Permission denied for new Layou jetty project
A young protester holds up his “NO” placard in opposition to the construction of the proposed jetty at Jackson Bay, Layou.
Front Page
April 1, 2022
Permission denied for new Layou jetty project

Prime Minister, Dr Ralph Gonsalves has been informed by the “responsible person” in the Physical Planning Unit of a decision to refuse the application (in-principle) which would see a third jetty constructed in Layou. 

Speaking on the “Your Morning Cup” program on NBC radio on Wednesday, March 30, Gonsalves said that a decision had apparently been made on Thursday, March 24. 

March 24 was one day before the completion of a 14-day period within which interested persons are allowed to visit the offices of the Physical Planning Unit to inspect the application lodged by SVG Aggregate Inc. 

“…In this particular case the application is very easy because it is an application in-principle. In other words, the people who want to build the jetty – people who have the quarry up in the mountain behind Layou – were saying essentially ‘lewe see if the planning authorities has any appetite for this,’” the Prime Minister noted. 

He added that if the application was a ‘full’ one it would have had to be accompanied by an Environmental and Social Impact Assessment. 

In this case, the proposal was instead accompanied by an Environmental Impact Scoping Report prepared by a civil and environmental engineer. 

When an application is made such as the one made by SVG Aggregate Inc, the Planning Authorities issue a notice in the newspapers informing the public and soliciting possible reactions. 

This was done and the Layou residents have submitted formal objections and openly protested against the disturbance of the remaining beach they have available to them. They listed varied reasons. 

The Prime Minister said, “the persons were not unreasonable in saying ‘listen, you have two jetties down there already’ – one of them is the Government which needs work to be done on it, that was there from donkey years, and one by C.O Williams because they have a quarry up in the bush too – something could be worked out with one of them.”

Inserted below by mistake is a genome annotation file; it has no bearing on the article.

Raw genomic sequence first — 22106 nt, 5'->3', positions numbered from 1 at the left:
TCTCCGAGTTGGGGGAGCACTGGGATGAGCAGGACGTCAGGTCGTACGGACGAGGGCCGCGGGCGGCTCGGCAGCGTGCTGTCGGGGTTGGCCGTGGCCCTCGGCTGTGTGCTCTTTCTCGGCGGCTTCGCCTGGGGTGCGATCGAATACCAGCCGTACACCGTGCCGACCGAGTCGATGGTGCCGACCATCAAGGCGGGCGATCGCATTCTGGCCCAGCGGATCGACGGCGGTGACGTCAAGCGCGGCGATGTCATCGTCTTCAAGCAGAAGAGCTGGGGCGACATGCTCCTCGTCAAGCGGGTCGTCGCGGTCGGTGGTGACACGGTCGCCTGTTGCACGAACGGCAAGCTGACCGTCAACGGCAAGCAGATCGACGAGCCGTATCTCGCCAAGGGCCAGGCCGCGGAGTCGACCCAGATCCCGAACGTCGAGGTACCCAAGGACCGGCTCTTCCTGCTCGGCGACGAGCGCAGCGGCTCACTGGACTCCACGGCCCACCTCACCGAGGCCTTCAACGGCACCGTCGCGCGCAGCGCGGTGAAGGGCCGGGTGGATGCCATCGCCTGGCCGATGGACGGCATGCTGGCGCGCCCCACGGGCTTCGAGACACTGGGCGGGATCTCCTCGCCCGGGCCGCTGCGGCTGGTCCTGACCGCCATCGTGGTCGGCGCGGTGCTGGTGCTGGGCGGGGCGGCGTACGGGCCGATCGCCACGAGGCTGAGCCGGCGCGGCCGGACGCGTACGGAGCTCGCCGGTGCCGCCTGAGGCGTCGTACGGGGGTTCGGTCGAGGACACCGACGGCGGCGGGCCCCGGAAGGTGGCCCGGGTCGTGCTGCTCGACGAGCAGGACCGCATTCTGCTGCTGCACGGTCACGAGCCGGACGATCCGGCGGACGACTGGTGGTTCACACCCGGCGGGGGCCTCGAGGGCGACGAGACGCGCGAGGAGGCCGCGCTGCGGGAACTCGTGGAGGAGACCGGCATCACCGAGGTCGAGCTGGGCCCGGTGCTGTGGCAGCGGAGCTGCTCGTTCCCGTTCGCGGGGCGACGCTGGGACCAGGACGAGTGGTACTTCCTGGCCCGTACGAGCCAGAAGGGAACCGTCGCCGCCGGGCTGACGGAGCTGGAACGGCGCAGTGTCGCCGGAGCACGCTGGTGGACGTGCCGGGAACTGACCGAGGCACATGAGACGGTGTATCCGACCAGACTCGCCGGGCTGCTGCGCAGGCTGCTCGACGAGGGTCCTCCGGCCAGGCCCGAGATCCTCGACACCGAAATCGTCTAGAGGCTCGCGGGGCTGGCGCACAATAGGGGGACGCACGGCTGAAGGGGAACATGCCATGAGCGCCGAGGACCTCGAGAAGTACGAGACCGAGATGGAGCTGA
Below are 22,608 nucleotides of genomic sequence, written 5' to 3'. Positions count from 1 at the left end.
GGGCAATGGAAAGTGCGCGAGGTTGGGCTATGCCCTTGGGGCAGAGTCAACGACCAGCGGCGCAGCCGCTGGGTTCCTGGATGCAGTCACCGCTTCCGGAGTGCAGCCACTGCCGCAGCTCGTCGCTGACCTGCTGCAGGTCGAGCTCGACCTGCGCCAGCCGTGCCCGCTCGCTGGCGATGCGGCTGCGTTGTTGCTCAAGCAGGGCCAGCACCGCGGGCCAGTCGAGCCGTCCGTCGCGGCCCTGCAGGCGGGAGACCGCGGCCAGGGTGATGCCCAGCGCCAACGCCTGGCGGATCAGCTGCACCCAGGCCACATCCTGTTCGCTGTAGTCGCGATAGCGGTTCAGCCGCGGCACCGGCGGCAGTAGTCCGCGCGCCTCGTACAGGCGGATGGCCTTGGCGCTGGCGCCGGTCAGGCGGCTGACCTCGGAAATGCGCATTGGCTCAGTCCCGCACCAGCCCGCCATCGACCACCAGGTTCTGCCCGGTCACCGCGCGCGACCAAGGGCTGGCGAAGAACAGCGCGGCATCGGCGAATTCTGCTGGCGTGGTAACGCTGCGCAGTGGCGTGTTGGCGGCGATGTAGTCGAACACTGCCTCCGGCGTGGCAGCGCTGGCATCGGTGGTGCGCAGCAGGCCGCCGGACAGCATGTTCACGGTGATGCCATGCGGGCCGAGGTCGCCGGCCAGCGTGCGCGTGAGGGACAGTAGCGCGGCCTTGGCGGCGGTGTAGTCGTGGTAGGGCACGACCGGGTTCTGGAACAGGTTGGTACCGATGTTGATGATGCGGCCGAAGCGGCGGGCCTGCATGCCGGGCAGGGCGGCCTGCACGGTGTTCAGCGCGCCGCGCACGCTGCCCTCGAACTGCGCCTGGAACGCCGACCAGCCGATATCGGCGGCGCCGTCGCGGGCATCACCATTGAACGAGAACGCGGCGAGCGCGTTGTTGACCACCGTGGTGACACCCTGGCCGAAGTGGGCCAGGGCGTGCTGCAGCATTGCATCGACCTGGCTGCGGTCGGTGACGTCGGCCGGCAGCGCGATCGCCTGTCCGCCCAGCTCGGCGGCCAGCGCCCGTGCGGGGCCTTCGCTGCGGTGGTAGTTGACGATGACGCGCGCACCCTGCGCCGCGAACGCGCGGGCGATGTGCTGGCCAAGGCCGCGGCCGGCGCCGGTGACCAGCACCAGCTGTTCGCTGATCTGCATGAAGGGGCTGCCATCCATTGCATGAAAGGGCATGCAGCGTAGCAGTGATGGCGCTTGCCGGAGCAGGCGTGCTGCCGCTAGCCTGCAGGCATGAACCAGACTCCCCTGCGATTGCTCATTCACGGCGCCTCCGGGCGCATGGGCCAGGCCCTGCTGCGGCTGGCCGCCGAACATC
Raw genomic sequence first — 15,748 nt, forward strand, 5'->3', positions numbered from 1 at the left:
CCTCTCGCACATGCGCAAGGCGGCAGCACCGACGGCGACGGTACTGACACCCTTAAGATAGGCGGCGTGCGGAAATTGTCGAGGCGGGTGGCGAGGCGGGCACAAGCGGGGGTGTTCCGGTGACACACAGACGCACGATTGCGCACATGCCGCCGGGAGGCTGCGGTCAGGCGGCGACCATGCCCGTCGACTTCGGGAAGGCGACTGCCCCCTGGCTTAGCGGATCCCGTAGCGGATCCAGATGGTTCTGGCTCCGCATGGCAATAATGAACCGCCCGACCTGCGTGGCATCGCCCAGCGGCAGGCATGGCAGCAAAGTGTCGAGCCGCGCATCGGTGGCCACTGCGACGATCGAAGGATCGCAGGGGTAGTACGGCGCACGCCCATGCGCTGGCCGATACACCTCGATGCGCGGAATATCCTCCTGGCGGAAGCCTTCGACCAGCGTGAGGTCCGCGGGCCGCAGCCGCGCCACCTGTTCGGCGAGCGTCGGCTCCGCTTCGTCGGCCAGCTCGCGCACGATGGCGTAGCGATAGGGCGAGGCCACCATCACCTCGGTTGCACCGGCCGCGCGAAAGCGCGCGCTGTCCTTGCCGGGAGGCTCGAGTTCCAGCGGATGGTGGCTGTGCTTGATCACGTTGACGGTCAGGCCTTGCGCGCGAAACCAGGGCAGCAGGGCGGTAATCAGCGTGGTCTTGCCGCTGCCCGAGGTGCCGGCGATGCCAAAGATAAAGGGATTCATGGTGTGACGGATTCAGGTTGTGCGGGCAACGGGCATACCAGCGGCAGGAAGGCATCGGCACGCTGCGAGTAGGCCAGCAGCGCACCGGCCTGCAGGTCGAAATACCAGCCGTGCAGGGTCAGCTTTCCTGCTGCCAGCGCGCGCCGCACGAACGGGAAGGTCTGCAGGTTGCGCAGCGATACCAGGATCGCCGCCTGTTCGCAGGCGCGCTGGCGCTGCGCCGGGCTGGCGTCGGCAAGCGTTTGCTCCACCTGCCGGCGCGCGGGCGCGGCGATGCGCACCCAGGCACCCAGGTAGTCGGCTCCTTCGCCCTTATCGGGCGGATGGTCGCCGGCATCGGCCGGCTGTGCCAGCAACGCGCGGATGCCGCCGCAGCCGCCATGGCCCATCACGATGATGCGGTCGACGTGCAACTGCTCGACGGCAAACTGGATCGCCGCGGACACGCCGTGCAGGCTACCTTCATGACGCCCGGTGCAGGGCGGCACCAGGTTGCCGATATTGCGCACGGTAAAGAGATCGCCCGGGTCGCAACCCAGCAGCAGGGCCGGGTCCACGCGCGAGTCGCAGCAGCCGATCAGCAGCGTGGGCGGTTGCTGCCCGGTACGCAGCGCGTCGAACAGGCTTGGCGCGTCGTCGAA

Gonsalves recalled that he spoke on the issue for the first time on a WEFM radio s programme on Monday, “And after I spoke on it the responsible person from Planning called me and told me that the Thursday before, on the 24th, that planning had considered that the matter in-principle and had refused.”

“But they apparently hadn’t communicated that because that was Thursday the 24th, then there was Friday, then there was the weekend, and I was on the radio on the Monday. I didn’t know that the Planning authorities, the Planning Board had dealt with it. But they called me and told me that they in fact dealt with it.”

He added, “I mean I could appreciate, a fella has a quarry, he wants to be able to get the materials out nuh without the expense and the confusion on the roads. And it makes sense going by the sea. But if you have two jetties there already, and one of them is not in any really good condition as the other one….I mean some arrangement could be made.”

The Prime Minister also advised persons that when an application is made it cannot be said that the Government is supporting it, and that he did not know of it. 

Reiterating the process of application and the notice in the newspaper, he stated, “You can’t go from that and say because there’s an advertisement by the planning authorities that the Government is supporting it. The Government has nothing to do with it.”

“In the law itself there’s a kind of sweep up provision after you’ve gone through all the independent processes where the Cabinet may act in certain circumstances – but the law is there,” he also noted.

Later in the radio program he referenced the beach at Ottley Hall where a marina was established. He said that this beach was lost and it was a beautiful beach for bathing and at the time they attempted to have it built elsewhere. 

“You’re talking to a man here who has sympathy in his heart and spirit for those who were raising the noise down at Layou in respect of Jackson Bay,” he said. 

“The problem though is that when somebody makes an application those of us who are in Cabinet can’t go out and say ‘well listen we are opposed to that application’ because to do that, it means that politicians will be cutting across the Planning Board. The planning board has to be allowed to do its work.”

 “But we mustn’t jump because an application is made and the Planning Board put out the advertisement to say the Government is supporting it,” not at the stage that the application was at, he noted. 

“…So the persons with the quarry have to try and make some alternative arrangements,” Gonsalves concluded, “But all these things are practical things with life and living and production which we have to sort out.”